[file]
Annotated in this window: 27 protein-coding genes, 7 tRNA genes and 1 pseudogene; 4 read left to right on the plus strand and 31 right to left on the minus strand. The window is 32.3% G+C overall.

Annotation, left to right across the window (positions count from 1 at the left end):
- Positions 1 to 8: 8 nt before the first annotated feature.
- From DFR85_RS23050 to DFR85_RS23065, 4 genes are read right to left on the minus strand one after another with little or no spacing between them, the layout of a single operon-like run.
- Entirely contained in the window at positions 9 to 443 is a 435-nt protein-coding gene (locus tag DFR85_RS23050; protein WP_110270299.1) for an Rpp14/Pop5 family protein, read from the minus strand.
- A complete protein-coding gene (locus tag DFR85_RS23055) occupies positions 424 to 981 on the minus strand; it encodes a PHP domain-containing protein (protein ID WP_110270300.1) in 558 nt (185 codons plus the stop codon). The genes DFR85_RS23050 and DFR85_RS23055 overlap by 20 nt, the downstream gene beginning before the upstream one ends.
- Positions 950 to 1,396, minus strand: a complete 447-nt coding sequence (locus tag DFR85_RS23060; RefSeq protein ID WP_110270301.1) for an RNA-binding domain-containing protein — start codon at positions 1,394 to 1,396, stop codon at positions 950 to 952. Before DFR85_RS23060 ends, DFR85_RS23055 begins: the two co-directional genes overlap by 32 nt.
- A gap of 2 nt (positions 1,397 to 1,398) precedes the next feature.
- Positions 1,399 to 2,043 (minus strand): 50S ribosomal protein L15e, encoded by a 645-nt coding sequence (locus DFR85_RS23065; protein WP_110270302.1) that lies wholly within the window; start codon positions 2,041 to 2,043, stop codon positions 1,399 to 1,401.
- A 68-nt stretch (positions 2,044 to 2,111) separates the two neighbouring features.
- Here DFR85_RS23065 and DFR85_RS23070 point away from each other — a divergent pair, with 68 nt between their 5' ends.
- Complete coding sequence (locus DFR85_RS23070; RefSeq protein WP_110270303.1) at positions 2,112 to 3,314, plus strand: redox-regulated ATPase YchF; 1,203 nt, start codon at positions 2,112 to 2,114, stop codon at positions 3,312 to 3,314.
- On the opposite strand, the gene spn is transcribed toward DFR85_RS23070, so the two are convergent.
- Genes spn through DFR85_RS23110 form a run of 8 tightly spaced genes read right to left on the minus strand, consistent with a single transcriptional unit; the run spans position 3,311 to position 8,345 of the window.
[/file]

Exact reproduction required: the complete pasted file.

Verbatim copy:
Annotated in this window: 27 protein-coding genes, 7 tRNA genes and 1 pseudogene; 4 read left to right on the plus strand and 31 right to left on the minus strand. The window is 32.3% G+C overall.

Annotation, left to right across the window (positions count from 1 at the left end):
- Positions 1 to 8: 8 nt before the first annotated feature.
- From DFR85_RS23050 to DFR85_RS23065, 4 genes are read right to left on the minus strand one after another with little or no spacing between them, the layout of a single operon-like run.
- Entirely contained in the window at positions 9 to 443 is a 435-nt protein-coding gene (locus tag DFR85_RS23050; protein WP_110270299.1) for an Rpp14/Pop5 family protein, read from the minus strand.
- A complete protein-coding gene (locus tag DFR85_RS23055) occupies positions 424 to 981 on the minus strand; it encodes a PHP domain-containing protein (protein ID WP_110270300.1) in 558 nt (185 codons plus the stop codon). The genes DFR85_RS23050 and DFR85_RS23055 overlap by 20 nt, the downstream gene beginning before the upstream one ends.
- Positions 950 to 1,396, minus strand: a complete 447-nt coding sequence (locus tag DFR85_RS23060; RefSeq protein ID WP_110270301.1) for an RNA-binding domain-containing protein — start codon at positions 1,394 to 1,396, stop codon at positions 950 to 952. Before DFR85_RS23060 ends, DFR85_RS23055 begins: the two co-directional genes overlap by 32 nt.
- A gap of 2 nt (positions 1,397 to 1,398) precedes the next feature.
- Positions 1,399 to 2,043 (minus strand): 50S ribosomal protein L15e, encoded by a 645-nt coding sequence (locus DFR85_RS23065; protein WP_110270302.1) that lies wholly within the window; start codon positions 2,041 to 2,043, stop codon positions 1,399 to 1,401.
- A 68-nt stretch (positions 2,044 to 2,111) separates the two neighbouring features.
- Here DFR85_RS23065 and DFR85_RS23070 point away from each other — a divergent pair, with 68 nt between their 5' ends.
- Complete coding sequence (locus DFR85_RS23070; RefSeq protein WP_110270303.1) at positions 2,112 to 3,314, plus strand: redox-regulated ATPase YchF; 1,203 nt, start codon at positions 2,112 to 2,114, stop codon at positions 3,312 to 3,314.
- On the opposite strand, the gene spn is transcribed toward DFR85_RS23070, so the two are convergent.
- Genes spn through DFR85_RS23110 form a run of 8 tightly spaced genes read right to left on the minus strand, consistent with a single transcriptional unit; the run spans position 3,311 to position 8,345 of the window.